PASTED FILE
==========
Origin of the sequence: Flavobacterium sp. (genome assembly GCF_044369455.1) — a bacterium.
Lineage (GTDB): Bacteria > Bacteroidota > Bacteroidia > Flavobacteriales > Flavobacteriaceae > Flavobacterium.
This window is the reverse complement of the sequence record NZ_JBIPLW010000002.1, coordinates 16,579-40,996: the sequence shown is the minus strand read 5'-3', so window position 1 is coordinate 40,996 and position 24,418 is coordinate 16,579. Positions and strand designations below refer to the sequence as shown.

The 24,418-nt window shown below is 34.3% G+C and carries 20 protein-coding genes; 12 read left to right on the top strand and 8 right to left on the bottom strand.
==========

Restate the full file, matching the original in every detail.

Origin of the sequence: Flavobacterium sp. (genome assembly GCF_044369455.1) — a bacterium.
Lineage (GTDB): Bacteria > Bacteroidota > Bacteroidia > Flavobacteriales > Flavobacteriaceae > Flavobacterium.
This window is the reverse complement of the sequence record NZ_JBIPLW010000002.1, coordinates 16,579-40,996: the sequence shown is the minus strand read 5'-3', so window position 1 is coordinate 40,996 and position 24,418 is coordinate 16,579. Positions and strand designations below refer to the sequence as shown.

The 24,418-nt window shown below is 34.3% G+C and carries 20 protein-coding genes; 12 read left to right on the top strand and 8 right to left on the bottom strand.